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Passing Love Paperback – January 25, 2012


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Product Details

  • Paperback: 320 pages
  • Publisher: Grand Central Publishing (January 25, 2012)
  • Language: English
  • ISBN-10: 0446542997
  • ISBN-13: 978-0446542999
  • Product Dimensions: 1 x 5 x 7 inches
  • Shipping Weight: 9.6 ounces (View shipping rates and policies)
  • Average Customer Review: 4.5 out of 5 stars  See all reviews (24 customer reviews)
  • Amazon Best Sellers Rank: #1,133,131 in Books (See Top 100 in Books)

Editorial Reviews

Review

"Beautifully written and filled with vibrant scenes of Paris in its Jazz age and today, Passing Love is a treat."—People Magazine

"It's midnight in Paris, now and in the mid-20th century, in Luckett's second novel. In this dreamy and lyrical paean to all things French. . . Luckett weaves a fascinating portrait of women of color who defy family and tradition to follow love and chase success. . . . In the end, it's the soulful, headstrong, romantic Ruby whose passion resonates in this story of discovery and acceptance."—Publishers Weekly

"Luckett's loving descriptions of Paris evoke the sights, smells and sounds of the City of Light. Nicole's story is one with which any woman, regardless of age or skin color, can relate, but Ruby's tale and the author's meticulous research into the Paris of the period following WWII is the real star of this novel. . . . Well written and engaging, a celebration of life after 50."—Kirkus Reviews

"C'est magnifique! A delicious read, brimming with hope, love, and light."—Tayari Jones, author of Silver Sparrow

"Luckett has written our Paris dreams come true--between two lives and two generations, this story delivers the romance and the heartbreak of all that the City of Lights has to offer. You will escape with this novel and question or embrace your own unlived lives."—Heidi W. Durrow, author of The Girl Who Fell From the Sky

"A fierce, beautiful novel . . . a heroine for the ages . . . Luckett is a writer to watch and admire."—ZZ Packer, O Magazine, 2007

"Lush, evocative and seductive. Only read Passing Love if you're willing to give yourself over completely to the excitement of the jazz scene of post-WWII Paris, and a woman's determination to find her place in the present-day City of Light."—Lalita Tademy, author of Cane River and Red River

About the Author

Jacqueline E. Luckett is the author of Searching for Tina Turner. A San Francisco Bay Area native, she lives in Oakland, California. For more information, and to read her blog, you can visit www.JacquelineLuckett.com.

More About the Author

As a teenager, Jacqueline enjoyed telling stories to her younger cousins. To this day, they describe her as a master storyteller. So, it wasn't a surprise to her family when she began writing a novel. Through her teenage years, she kept diaries, wrote poetry and had stories published in a local newspaper. As an adult, Jacqueline put writing aside and worked in corporate America.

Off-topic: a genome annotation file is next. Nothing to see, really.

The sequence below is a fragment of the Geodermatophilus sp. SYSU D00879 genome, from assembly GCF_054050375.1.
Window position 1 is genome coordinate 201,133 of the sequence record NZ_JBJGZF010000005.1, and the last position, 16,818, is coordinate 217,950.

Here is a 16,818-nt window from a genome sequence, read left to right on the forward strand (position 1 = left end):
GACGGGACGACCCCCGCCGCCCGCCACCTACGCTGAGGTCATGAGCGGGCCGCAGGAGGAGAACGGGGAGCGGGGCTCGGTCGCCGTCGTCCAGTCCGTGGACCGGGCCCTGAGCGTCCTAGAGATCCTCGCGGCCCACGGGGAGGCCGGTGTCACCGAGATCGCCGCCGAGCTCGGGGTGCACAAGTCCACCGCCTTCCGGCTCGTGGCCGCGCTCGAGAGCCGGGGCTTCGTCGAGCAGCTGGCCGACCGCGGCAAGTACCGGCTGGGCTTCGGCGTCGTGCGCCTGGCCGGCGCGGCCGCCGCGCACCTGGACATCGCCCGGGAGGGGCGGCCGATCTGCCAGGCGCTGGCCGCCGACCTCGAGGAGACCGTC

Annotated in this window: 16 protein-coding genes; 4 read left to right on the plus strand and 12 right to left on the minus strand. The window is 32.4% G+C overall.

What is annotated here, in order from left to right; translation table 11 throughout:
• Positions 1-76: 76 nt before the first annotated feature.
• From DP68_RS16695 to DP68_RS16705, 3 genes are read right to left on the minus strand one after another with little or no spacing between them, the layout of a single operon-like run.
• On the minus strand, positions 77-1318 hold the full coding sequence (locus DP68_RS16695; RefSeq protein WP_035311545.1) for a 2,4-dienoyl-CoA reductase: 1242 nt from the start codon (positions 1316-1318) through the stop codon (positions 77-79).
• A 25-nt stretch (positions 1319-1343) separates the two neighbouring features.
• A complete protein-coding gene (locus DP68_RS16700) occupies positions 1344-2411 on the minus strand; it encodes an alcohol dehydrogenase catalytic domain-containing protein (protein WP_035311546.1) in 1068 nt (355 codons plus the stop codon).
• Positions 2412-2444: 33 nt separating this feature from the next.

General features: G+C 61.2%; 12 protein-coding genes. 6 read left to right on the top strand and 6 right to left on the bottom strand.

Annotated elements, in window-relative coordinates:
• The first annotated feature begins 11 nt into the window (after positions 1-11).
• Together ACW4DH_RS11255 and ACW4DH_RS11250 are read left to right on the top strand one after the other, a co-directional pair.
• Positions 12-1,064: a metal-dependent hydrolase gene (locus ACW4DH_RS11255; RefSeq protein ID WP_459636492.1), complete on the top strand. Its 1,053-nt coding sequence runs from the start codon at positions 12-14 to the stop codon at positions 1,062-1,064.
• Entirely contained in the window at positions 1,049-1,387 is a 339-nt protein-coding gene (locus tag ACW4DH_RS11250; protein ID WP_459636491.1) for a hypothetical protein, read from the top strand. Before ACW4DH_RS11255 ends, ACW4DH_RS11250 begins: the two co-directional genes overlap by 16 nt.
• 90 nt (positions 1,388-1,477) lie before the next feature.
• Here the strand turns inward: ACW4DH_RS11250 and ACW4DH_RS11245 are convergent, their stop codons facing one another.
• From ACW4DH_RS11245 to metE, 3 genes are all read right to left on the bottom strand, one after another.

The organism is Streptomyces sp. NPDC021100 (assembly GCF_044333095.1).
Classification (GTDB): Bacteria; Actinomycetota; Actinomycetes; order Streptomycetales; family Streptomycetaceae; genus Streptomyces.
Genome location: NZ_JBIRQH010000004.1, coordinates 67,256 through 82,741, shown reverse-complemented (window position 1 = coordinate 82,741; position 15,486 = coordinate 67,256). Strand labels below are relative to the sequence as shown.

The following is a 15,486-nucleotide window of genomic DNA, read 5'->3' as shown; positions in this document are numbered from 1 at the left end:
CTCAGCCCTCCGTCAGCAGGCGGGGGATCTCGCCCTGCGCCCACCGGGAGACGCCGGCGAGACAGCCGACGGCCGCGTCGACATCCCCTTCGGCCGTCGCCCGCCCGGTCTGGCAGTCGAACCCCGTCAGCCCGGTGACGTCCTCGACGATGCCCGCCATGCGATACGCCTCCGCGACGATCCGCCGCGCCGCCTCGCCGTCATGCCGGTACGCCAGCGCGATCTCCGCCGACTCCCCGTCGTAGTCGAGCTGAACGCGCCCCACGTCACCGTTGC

In 1999, she took a creative writing class on a dare, from herself, and happily found her love of writing re-ignited. By a lucky coincidence, that same year she discovered the Voices of Our Nations (VONA) writing workshops and participated over the next four years in workshops with Christina Garcia, Danzy Senna, Junot Diaz, Ruth Forman and Terry McMillan. VONA provided a safe haven for a new writer still unsure of her abilities, yet eager to learn. She attributes much of her growth as a writer to the VONA workshops.

In 2004, Jacqueline formed the Finish Party (featured in O Magazine, October 2007) along with seven other women writers-of-color. Jacqueline calls these outstanding women her mentors and advisors, her friends and the toughest (and most loving) readers around.

Jacqueline is an avid reader and lover of books, an excellent cook, aspiring photographer, and world traveler. She lives in Northern California and, though she loves all of her friends there, she takes frequent breaks to fly off to foreign destinations.

Jacqueline is the author of two novels, PASSING LOVE and SEARCHING FOR TINA TURNER.

Customer Reviews

4.5 out of 5 stars
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See all 24 customer reviews
My bookclub read the book and all enjoyed it.
V. Jefferson
Passing Love was a wonderfully written book, and the characters were well developed.
Arelia R. Sanders
Passing Love is Jacqueline Luckett's second novel.
Regina Jones

Most Helpful Customer Reviews

8 of 8 people found the following review helpful By J. Belt on February 2, 2012
Format: Paperback
Finally, a story that speaks to me, an African-American woman of a certain age. There are lots of other stories for the young, twenty-something set about Paris. This is a story for the mature adult who can understand how things happen in families, how secrets are kept and revealed, and this time in the most unlikely place, Paris, France. How many of us have dreamed of going to Paris, of romanticizing it, of wondering about it and all the people who look like us that live there? I wasn't sure what to expect, but what a pleasant surprise! I got this book from the library, but plan to buy my own copy for the author to sign when she comes to town.